The other day I came by a picture on my Facebook timeline of the capital of Morroco, Rabat. The picture dated from the mid-seventies showed a man and a woman holding hands while strolling down the street that is now known as Avenue Mohammed V.
As many of us relaxed with our families and celebrated the beginning of a new year, Immigration and Customs Enforcement (ICE) agents raided the homes of Central American refugees in Texas, Georgia and North Carolina and arrested 121 people, many of them mothers with young children.
I believe if we can integrate these messages into our cultural narratives, we can reshape our society's sexual focus from that of negation to that of consent and mutual respect. Boys will grow up actively soliciting consensual language, and girls will feel comfortable actively providing it.
This year, as we celebrate the 12th anniversary of Dr. Maathai's receipt of the 2004 Nobel Prize, we are each challenged to plant hope. This is a call to leadership.
Policy change is the first step towards full gender integration, but implementing this policy will require an ongoing focus on organizational culture aimed at shaping daily practices.
Well, it's not you, it's your resolutions. We make them, and statistically all but 8% of New Year's Resolutions are kept. The job, the man, life. The kids, the divorce, the move, financial insecurity. The patriarchy. Women's roles.
Gearoid Millar, University of Aberdeen ...
Laws prohibiting sex work are based on a moral code that doesn't fully consider the implications. If we are going to reform non-violent crimes like drug use and selling that are founded on societal beliefs, we also need to consider other non-violent crimes, regardless of stigma and moral objections.
The beneficial link between female education and lifetime health has never been in doubt; a better-educated girl takes better control of her life. She has healthier and fewer children.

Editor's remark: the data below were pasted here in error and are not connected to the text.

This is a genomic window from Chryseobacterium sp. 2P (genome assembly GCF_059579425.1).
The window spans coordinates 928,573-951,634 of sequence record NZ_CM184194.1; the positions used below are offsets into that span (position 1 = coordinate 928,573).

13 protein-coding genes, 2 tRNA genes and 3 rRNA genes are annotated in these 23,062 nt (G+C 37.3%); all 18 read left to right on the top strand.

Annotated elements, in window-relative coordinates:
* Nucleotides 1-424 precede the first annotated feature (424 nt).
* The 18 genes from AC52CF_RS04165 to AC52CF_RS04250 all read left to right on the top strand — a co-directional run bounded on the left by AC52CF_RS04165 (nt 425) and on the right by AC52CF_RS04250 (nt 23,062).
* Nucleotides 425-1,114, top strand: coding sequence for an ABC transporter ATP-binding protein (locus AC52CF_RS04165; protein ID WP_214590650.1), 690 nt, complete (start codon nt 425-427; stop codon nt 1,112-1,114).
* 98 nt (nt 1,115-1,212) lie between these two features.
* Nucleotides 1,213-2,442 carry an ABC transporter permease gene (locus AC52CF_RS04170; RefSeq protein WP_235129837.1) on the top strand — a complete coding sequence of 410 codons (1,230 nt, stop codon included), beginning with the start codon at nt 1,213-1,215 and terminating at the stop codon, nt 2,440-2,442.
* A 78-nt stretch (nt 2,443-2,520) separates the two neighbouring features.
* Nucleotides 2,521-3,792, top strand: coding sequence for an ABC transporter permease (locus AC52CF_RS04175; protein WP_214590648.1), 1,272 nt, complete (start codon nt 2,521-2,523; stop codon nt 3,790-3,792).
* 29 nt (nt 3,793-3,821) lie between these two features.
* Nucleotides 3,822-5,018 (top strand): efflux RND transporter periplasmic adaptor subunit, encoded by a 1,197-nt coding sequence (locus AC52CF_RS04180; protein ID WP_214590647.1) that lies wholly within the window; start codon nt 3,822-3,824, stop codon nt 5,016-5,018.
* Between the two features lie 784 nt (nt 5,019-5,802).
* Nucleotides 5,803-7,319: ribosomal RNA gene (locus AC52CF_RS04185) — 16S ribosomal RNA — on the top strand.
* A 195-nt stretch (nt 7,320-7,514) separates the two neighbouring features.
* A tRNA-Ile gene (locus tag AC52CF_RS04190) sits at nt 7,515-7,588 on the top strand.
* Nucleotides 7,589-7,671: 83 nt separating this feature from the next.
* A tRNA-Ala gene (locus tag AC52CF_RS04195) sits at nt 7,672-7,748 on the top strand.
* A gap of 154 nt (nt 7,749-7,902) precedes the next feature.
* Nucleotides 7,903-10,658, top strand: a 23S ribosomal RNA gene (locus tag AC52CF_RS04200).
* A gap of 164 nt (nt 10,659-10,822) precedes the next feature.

Now that the fireworks have faded along with some of the afterglow from the very successful COP21 meeting in Paris we must begin in earnest in deciding what 2016 will bring.
In the United States, a woman who publicly speaks out for equal rights for women or states that men should stop harassing and abusing women may be harassed or might even face rape or death threats.
Coordination between government and civil society can take strides towards remedying this immense problem. True collaboration between these sectors is imperative to stop violence against women, and in the United States, it has led to a significant decrease in the rates of domestic violence and gender-based violence.
Notice the irony of Trump benefitting from the politics of resentment. Billionaires like Trump make off with too much of the nation's income and wealth, at the expense of ordinary working stiffs. And then Trump puts on his politician's hat and cashes in on the resentment. And here's where it gets really tricky. Some of the ultra-P.C. stuff is silly and makes it easier for the right to lampoon liberals. The broader challenge here is that many of the causes that Trump and company put down as P.C. are legitimate and overdue. How long will it take before cops who brutalize black citizens are brought to justice? Do we really want to evict 12 million law abiding immigrants, many of whom were brought here as kids? But when the local working class is getting clobbered economically, it's easier to play off the races against each other.
Well we did it. Made it through another year. When it comes to women, we've had some good news, and some bad news, with a little weird news thrown in.
I have this to say to you: Stop it, you stupid, ignorant young idiots.